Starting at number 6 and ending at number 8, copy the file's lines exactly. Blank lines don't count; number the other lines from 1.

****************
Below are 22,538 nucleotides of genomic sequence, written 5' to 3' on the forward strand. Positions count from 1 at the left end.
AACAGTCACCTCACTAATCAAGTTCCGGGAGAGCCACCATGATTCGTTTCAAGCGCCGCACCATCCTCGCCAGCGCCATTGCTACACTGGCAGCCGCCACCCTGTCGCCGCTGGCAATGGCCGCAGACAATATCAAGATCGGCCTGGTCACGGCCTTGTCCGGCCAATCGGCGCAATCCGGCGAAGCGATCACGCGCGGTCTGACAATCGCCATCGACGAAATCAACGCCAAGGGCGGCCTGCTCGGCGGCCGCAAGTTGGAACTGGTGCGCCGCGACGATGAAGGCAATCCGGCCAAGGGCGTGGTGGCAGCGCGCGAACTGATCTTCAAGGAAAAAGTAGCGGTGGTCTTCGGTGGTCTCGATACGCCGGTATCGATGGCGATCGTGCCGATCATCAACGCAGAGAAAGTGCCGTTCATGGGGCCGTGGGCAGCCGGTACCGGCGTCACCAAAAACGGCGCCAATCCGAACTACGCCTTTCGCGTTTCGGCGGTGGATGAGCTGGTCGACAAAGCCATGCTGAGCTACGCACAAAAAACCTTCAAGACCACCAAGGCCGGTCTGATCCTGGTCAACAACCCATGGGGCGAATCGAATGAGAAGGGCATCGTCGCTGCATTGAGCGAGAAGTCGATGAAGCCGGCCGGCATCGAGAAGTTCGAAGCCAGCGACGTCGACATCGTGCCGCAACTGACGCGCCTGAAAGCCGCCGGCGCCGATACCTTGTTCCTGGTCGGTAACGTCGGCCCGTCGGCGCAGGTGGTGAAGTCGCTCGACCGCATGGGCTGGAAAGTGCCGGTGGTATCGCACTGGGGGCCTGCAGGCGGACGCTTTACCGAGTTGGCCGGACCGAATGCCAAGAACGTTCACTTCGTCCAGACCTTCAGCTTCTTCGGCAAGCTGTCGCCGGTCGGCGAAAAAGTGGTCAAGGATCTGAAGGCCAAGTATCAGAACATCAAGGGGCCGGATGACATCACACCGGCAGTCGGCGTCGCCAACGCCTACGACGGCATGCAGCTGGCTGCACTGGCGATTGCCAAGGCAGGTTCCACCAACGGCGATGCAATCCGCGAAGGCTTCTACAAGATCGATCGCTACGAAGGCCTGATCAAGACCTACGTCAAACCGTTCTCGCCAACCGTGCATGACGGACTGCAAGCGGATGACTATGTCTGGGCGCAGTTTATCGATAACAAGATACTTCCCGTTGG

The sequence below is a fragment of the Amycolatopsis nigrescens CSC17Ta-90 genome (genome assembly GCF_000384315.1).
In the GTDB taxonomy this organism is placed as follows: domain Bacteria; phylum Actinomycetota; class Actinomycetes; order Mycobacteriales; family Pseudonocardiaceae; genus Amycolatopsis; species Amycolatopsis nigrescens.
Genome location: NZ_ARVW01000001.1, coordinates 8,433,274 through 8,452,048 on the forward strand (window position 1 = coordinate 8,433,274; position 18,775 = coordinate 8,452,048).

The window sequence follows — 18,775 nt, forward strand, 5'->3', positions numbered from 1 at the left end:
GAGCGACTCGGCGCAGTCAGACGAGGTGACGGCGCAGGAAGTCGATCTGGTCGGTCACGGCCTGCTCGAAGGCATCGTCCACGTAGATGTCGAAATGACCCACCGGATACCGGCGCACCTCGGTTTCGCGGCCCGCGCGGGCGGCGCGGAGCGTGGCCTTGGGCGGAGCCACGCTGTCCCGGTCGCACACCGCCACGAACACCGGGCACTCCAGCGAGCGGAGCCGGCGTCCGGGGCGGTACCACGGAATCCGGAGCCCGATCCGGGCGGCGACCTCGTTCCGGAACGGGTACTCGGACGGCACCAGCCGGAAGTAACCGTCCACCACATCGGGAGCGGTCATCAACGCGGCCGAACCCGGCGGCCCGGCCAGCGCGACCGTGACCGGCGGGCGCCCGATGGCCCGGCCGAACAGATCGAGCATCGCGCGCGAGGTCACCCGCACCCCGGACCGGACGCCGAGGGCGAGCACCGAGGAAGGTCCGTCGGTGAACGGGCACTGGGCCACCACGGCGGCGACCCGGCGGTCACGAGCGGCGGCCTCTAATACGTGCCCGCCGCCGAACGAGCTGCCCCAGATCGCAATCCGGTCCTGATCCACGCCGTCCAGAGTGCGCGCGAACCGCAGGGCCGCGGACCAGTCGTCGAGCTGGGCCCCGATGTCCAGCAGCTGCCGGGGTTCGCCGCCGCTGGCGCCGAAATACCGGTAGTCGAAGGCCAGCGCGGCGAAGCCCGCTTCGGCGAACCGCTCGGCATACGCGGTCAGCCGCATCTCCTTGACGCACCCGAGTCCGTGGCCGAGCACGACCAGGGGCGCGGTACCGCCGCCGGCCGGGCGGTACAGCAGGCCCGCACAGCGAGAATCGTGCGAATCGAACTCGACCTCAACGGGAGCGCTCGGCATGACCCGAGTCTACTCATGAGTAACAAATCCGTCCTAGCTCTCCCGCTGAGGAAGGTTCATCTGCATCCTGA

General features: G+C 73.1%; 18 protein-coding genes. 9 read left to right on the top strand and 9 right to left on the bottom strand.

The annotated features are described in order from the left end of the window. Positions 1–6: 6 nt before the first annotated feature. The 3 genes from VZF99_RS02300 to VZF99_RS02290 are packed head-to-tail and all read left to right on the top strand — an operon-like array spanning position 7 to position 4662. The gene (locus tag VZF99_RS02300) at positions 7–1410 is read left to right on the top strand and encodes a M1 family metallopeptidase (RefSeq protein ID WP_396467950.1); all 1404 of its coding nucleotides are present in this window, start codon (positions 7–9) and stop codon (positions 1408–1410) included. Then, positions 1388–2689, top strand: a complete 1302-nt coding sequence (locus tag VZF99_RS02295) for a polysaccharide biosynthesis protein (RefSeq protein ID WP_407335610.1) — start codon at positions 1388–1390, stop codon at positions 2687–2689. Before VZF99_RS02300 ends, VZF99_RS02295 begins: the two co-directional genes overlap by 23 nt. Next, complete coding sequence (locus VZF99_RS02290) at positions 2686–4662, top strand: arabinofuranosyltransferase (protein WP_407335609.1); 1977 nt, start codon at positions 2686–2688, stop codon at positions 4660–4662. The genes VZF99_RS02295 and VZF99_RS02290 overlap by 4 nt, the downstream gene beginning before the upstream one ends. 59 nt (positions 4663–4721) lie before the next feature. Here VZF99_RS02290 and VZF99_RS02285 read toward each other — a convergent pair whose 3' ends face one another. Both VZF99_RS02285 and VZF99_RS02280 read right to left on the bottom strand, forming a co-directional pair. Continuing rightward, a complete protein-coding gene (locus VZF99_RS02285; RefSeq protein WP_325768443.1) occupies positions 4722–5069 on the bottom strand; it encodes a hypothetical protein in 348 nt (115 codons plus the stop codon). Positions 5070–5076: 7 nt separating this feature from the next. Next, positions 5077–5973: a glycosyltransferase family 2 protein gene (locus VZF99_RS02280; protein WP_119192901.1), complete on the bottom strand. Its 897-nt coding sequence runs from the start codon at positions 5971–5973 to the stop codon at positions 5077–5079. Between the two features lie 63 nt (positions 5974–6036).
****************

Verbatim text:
The window sequence follows — 18,775 nt, forward strand, 5'->3', positions numbered from 1 at the left end:
GAGCGACTCGGCGCAGTCAGACGAGGTGACGGCGCAGGAAGTCGATCTGGTCGGTCACGGCCTGCTCGAAGGCATCGTCCACGTAGATGTCGAAATGACCCACCGGATACCGGCGCACCTCGGTTTCGCGGCCCGCGCGGGCGGCGCGGAGCGTGGCCTTGGGCGGAGCCACGCTGTCCCGGTCGCACACCGCCACGAACACCGGGCACTCCAGCGAGCGGAGCCGGCGTCCGGGGCGGTACCACGGAATCCGGAGCCCGATCCGGGCGGCGACCTCGTTCCGGAACGGGTACTCGGACGGCACCAGCCGGAAGTAACCGTCCACCACATCGGGAGCGGTCATCAACGCGGCCGAACCCGGCGGCCCGGCCAGCGCGACCGTGACCGGCGGGCGCCCGATGGCCCGGCCGAACAGATCGAGCATCGCGCGCGAGGTCACCCGCACCCCGGACCGGACGCCGAGGGCGAGCACCGAGGAAGGTCCGTCGGTGAACGGGCACTGGGCCACCACGGCGGCGACCCGGCGGTCACGAGCGGCGGCCTCTAATACGTGCCCGCCGCCGAACGAGCTGCCCCAGATCGCAATCCGGTCCTGATCCACGCCGTCCAGAGTGCGCGCGAACCGCAGGGCCGCGGACCAGTCGTCGAGCTGGGCCCCGATGTCCAGCAGCTGCCGGGGTTCGCCGCCGCTGGCGCCGAAATACCGGTAGTCGAAGGCCAGCGCGGCGAAGCCCGCTTCGGCGAACCGCTCGGCATACGCGGTCAGCCGCATCTCCTTGACGCACCCGAGTCCGTGGCCGAGCACGACCAGGGGCGCGGTACCGCCGCCGGCCGGGCGGTACAGCAGGCCCGCACAGCGAGAATCGTGCGAATCGAACTCGACCTCAACGGGAGCGCTCGGCATGACCCGAGTCTACTCATGAGTAACAAATCCGTCCTAGCTCTCCCGCTGAGGAAGGTTCATCTGCATCCTGA

General features: G+C 73.1%; 18 protein-coding genes. 9 read left to right on the top strand and 9 right to left on the bottom strand.